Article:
Tuesday, November 27, 2012
Lane Kiffin Deflates Air Out of USC
With five losses this season, it’s hard to trust Kiffin, and his father, Monte, who is USC defensive coordinator. Whether they are athletic director Pat Haden’s guys or not, the Kiffins don’t deserve merit or applause for sabotaging the beauty of a prestigious and distinguished program that a multitude of Southern Californians marvel for its history of triumph, names and Heisman trophy winners. The Kiffins aren’t the centerpieces of the USC culture, just a step backwards, which could very well turn into a dilemma.
It was conceived that Lane and Monte are unfitted for demanding coaching jobs, a more notable and respected athletic program, where expectations are immense. The perception of the Trojans suddenly fading into the background is real, with no standards like before when USC used to be the powerhouses of college football, and weren’t vulnerable or substandard. Fact is, the Trojans are standing by someone who has proven he cannot coach an elite program, which is now on decline. This is something USC fans, students, faculty and alumni are not all too familiar with, but in the post-Carroll era, the Men of Troy are hurting without a first-rate coach who has an acute understanding on how to groom an attractive program inured to triumph and accumulating bowl titles.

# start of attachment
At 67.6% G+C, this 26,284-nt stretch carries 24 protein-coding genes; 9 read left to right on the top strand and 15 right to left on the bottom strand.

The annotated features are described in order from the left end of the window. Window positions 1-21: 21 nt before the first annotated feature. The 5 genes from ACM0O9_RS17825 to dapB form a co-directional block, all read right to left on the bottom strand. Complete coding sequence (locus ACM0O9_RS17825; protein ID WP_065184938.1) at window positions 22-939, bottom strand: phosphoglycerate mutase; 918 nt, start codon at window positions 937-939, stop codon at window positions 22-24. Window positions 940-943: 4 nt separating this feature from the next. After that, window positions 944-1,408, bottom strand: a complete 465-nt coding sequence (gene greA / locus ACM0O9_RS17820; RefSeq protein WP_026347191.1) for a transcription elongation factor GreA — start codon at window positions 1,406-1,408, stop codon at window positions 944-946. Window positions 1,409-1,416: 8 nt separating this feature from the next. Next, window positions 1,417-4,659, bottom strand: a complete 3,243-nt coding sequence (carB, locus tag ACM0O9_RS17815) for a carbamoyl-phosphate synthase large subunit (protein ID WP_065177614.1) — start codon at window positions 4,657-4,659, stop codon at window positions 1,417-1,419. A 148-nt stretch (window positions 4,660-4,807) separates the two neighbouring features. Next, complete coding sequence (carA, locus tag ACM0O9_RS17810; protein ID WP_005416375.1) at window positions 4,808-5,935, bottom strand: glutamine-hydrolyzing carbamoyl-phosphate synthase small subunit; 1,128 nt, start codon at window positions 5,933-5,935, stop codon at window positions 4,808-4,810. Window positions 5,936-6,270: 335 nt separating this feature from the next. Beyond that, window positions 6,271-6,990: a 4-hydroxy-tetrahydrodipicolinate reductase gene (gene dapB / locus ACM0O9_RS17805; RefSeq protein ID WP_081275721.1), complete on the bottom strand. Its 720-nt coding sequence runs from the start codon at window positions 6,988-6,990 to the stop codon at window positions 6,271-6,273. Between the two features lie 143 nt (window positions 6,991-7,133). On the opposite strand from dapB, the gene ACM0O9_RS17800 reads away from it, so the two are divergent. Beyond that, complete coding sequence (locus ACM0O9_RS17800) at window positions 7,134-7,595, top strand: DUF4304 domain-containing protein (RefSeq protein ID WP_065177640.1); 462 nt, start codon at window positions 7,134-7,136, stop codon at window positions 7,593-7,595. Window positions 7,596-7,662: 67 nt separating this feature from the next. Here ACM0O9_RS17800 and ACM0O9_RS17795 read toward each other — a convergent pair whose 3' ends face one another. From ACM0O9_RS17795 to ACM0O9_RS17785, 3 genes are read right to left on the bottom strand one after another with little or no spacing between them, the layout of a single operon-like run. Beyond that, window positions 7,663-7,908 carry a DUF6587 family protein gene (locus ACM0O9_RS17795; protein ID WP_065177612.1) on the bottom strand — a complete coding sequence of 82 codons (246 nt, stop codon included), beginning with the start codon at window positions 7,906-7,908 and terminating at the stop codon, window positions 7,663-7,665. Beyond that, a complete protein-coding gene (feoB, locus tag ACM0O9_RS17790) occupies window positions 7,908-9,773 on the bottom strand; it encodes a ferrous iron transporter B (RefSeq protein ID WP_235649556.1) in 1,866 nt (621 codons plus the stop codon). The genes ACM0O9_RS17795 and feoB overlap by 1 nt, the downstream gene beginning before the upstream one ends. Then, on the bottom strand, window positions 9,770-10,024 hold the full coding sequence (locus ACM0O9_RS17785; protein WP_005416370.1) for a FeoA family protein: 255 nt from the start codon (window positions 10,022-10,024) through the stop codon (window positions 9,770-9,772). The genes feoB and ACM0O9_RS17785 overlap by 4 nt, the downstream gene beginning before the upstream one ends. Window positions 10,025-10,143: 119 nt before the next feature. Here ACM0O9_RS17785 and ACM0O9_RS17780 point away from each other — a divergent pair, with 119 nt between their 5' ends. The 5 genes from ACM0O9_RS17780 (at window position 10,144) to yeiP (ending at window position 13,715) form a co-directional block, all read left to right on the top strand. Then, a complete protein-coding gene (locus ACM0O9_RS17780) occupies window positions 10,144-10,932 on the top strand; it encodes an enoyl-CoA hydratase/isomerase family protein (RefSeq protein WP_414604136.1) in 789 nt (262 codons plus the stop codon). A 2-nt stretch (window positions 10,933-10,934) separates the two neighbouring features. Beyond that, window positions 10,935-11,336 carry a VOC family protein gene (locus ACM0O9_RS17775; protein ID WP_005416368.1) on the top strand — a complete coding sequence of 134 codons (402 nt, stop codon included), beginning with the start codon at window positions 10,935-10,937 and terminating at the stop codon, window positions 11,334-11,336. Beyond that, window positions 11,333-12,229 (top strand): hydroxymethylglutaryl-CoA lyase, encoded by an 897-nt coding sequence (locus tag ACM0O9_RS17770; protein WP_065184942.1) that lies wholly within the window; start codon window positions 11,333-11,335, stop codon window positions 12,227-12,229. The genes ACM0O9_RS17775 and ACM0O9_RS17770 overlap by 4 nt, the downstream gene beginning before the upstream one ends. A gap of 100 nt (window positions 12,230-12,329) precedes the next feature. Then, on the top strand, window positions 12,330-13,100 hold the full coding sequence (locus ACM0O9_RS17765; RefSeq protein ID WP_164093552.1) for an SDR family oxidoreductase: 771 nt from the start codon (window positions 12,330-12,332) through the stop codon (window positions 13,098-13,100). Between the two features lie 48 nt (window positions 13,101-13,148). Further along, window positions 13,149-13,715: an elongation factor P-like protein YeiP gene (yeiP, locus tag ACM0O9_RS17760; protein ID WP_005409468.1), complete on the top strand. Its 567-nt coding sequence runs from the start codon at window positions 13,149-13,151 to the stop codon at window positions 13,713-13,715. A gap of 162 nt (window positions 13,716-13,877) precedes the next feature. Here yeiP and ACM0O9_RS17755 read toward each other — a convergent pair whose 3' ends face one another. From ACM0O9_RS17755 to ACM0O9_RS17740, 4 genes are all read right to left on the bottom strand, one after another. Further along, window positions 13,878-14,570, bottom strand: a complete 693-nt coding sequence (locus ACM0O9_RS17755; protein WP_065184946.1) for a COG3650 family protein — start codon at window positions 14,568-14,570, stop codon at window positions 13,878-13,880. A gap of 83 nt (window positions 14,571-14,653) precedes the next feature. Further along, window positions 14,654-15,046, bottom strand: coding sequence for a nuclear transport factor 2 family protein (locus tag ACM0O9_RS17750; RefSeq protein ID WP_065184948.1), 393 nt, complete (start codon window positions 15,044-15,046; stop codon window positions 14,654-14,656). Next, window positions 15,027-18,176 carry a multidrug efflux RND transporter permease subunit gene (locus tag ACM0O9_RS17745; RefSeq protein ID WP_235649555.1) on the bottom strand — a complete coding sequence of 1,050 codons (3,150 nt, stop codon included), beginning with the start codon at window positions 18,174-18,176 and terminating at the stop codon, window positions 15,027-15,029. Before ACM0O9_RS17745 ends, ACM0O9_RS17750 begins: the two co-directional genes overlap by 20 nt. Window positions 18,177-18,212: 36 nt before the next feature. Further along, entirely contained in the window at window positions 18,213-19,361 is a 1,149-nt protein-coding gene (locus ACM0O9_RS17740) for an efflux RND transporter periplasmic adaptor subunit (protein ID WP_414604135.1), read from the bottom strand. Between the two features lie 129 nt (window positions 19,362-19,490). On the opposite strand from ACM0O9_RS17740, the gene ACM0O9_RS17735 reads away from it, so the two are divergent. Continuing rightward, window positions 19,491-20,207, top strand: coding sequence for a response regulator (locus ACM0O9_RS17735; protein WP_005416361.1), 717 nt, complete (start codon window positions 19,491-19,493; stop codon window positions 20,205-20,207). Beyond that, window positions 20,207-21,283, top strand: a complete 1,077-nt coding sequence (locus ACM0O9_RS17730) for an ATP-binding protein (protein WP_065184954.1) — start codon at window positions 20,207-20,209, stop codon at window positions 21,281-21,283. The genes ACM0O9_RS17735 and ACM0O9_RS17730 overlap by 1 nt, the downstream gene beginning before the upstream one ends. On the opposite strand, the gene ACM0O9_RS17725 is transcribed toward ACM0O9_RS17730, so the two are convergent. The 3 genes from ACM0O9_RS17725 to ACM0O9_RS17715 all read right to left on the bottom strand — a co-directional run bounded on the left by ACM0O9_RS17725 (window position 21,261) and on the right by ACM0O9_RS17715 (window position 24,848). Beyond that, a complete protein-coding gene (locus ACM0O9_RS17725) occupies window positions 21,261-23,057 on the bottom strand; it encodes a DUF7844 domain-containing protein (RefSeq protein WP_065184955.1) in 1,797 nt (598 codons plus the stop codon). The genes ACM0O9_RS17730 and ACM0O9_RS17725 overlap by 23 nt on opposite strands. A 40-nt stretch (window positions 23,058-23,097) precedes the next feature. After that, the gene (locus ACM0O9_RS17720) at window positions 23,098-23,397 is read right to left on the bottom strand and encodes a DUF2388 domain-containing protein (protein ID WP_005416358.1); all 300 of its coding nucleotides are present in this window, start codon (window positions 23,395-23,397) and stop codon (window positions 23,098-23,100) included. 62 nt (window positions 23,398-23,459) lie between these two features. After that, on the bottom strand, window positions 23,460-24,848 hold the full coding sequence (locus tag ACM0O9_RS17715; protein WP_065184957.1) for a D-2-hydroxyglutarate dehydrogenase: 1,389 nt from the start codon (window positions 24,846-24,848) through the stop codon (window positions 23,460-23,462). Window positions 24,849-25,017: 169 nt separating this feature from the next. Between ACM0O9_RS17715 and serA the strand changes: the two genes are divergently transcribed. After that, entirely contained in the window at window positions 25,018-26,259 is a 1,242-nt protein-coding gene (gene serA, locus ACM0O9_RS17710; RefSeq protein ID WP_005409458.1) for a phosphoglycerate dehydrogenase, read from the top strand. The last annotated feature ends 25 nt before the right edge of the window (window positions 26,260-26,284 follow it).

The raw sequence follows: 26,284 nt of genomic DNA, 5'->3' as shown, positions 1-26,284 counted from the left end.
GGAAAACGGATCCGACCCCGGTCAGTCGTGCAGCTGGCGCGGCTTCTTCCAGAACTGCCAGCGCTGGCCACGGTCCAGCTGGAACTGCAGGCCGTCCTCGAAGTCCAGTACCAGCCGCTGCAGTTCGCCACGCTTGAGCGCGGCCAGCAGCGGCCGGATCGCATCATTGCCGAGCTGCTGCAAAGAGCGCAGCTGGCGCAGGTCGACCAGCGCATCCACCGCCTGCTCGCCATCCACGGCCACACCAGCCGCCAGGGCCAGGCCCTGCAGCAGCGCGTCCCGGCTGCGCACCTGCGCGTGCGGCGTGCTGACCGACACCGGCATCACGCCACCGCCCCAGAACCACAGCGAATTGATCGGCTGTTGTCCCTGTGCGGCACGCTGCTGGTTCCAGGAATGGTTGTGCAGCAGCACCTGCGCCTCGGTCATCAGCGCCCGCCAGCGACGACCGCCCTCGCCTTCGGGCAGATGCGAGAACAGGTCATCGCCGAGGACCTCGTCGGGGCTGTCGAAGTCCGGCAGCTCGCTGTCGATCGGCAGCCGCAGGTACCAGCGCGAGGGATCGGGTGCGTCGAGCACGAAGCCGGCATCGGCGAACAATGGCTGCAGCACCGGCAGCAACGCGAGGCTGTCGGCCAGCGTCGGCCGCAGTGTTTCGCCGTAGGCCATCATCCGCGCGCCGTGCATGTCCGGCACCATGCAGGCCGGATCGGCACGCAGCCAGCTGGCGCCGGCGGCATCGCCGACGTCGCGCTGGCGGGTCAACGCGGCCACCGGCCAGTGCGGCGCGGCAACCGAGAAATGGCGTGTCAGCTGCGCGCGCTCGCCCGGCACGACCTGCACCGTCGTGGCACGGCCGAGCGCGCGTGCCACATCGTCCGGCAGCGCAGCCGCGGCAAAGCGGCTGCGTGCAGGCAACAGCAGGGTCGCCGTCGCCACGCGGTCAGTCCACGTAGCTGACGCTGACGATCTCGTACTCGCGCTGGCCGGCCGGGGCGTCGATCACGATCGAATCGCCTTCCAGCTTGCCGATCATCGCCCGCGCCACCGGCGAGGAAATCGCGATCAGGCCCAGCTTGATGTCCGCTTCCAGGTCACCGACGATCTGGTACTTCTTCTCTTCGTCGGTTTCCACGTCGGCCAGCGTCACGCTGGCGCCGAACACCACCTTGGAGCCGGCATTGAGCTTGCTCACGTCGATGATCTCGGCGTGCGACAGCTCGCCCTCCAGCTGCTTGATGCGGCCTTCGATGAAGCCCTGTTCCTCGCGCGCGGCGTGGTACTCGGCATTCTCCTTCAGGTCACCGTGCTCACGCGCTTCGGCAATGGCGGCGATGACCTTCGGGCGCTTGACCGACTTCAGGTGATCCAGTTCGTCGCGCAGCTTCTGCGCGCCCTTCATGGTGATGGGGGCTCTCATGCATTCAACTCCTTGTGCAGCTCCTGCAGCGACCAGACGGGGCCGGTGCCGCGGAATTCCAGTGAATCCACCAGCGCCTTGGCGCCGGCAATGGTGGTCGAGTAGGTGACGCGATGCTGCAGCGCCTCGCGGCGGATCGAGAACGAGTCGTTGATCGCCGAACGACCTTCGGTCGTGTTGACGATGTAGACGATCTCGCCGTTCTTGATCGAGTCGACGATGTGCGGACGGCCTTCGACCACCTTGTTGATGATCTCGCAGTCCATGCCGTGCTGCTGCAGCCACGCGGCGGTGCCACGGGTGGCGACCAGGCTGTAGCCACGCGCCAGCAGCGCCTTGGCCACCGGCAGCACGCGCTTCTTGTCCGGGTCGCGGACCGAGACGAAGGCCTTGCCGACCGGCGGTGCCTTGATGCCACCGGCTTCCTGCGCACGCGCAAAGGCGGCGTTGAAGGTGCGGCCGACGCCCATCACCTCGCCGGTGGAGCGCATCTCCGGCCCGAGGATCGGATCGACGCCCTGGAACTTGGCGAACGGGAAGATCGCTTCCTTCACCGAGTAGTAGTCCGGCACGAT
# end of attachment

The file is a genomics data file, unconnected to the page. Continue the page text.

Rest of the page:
Haden is absolutely serious about Kiffin returning next season. But what about your program, Haden? What about protecting the school, and not someone who had familiarity with the university under the tutelage of Pete Carroll from 2001-2006? What about keeping a winning team intact, and not caring so much about Kiffin’s recruiting brilliance, needing Ed Orgeron by his side to lure a top recruiting class?